Tropical forests rely on moisture to survive and remaining areas of forest will be impacted by a drier climate.
Less rainfall and fewer forests across the tropics are increasingly a fact of life for millions of people in the torrid region, yet the two environmental hazards are more closely linked than widely assumed.
The loss of tree cover in the tropics is likely leading to reductions in rainfall, according to experts at the University of Leeds, who reached this conclusion by combining satellite data of deforestation and rainfall in three areas of the tropics: the Amazon, Congo and Southeast Asia from 2003 to 2017.
Their aim was to see if the rate of rainfall in areas where forests had been cleared was different from the rate of rainfall in nearby locations where no forests had been lost.
If uncontrolled deforestation in the Congo continues unabated, they have found, rainfall in the region could be reduced by between 8% and 12% by the end of the century. This would severely impact biodiversity and farming alike while also posing a grave threat to the forests in the Congo, which constitute some of the world’s largest stores of carbon.
“Tropical forests play a critical role in the hydrological cycle through helping to maintain local and regional rainfall patterns. The reduction in rainfall caused by tropical deforestation will impact people living nearby through increased water scarcity and depressed crop yields,” explains Callum Smith, a doctoral researcher at the university’s School of Earth and Environment.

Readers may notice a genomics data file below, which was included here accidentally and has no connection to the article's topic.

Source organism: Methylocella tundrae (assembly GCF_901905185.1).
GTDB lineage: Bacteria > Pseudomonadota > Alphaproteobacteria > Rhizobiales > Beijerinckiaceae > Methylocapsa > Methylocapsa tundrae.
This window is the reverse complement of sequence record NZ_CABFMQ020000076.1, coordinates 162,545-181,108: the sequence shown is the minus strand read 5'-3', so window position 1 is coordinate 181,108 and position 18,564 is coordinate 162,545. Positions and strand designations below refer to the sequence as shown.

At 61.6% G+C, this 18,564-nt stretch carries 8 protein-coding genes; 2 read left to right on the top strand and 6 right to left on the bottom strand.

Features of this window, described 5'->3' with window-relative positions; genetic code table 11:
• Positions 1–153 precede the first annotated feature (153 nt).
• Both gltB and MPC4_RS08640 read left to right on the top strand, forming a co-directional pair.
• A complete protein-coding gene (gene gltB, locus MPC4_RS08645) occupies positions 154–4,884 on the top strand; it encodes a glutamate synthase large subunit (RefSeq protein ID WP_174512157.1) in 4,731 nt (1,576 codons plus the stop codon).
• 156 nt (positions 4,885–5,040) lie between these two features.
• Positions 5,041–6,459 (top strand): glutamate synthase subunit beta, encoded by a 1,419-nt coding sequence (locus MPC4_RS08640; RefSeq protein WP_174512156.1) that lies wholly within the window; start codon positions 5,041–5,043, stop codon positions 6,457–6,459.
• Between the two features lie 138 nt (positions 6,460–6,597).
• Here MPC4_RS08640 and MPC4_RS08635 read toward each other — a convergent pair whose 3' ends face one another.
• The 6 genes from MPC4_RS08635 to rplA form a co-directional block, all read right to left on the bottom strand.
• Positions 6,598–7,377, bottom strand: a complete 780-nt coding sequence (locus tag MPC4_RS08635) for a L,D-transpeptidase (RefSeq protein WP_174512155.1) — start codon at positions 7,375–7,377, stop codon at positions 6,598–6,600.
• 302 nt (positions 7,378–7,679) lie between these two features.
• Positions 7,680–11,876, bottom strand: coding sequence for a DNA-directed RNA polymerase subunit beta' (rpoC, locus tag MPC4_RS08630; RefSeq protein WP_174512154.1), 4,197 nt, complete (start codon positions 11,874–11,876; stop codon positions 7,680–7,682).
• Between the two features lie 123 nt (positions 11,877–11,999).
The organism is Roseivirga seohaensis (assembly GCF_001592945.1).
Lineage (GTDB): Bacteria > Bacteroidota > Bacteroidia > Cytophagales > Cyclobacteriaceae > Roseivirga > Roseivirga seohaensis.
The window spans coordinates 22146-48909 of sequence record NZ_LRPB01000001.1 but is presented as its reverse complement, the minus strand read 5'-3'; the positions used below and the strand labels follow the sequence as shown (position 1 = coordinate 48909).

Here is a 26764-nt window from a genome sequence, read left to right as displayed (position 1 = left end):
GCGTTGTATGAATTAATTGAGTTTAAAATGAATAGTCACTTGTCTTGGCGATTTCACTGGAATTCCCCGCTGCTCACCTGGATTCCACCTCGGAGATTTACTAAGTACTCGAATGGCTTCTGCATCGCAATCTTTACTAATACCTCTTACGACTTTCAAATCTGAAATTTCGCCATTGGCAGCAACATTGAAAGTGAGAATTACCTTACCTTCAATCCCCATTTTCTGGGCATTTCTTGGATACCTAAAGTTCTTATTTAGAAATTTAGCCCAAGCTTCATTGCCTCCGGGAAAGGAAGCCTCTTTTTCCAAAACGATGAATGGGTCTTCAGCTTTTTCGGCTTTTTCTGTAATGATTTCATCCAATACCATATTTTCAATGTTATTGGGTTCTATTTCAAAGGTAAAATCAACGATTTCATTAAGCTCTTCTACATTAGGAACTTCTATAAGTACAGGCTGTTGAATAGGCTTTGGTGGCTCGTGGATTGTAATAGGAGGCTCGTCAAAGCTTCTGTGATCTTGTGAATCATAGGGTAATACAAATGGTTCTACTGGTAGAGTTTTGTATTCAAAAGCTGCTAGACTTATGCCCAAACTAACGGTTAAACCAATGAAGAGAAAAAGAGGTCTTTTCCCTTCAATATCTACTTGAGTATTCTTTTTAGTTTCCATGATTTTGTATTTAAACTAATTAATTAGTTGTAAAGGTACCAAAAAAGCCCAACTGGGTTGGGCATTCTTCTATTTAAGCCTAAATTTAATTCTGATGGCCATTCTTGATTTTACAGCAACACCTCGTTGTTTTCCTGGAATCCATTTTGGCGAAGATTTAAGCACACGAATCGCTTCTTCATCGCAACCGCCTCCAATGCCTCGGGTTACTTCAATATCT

“Tropical forests themselves rely on moisture to survive and remaining areas of forest will be impacted by a drier climate,” notes Smith, who was the lead author of a study on the findings.
Tropical forest loss caused reductions in rainfall throughout the year, even in the dry season “when any further drying will have the biggest ramifications on plant and animal ecosystems,” the scientists say.
“The greatest absolute decline in precipitation was seen in the wet season with up to a 0.6mm a month reduction in rainfall for every percentage point loss of forest cover,” they add.
The likely reason for a loss in rainfall in deforested areas is that the loss of tree cover disrupts the process of moisture from leaves is returned to the atmosphere, through a mechanism called evapotranspiration, where it eventually forms rain clouds.
This can have severe consequences for people living in these areas as well as for biodiversity.
“Local people living near deforested regions often report a hotter and drier climate after the forests are cleared. But until now this effect had not been seen in rainfall observations,” says Prof. Dominick Spracklen, of the School of Earth and Environment at Leeds University.
“The study shows the critical importance of tropical forests in sustaining rainfall. Although there have been efforts to halt deforestation, the loss of forest cover in the tropics has continued. There needs to be renewed efforts to stop forests being lost and to regenerate lost and degraded areas.”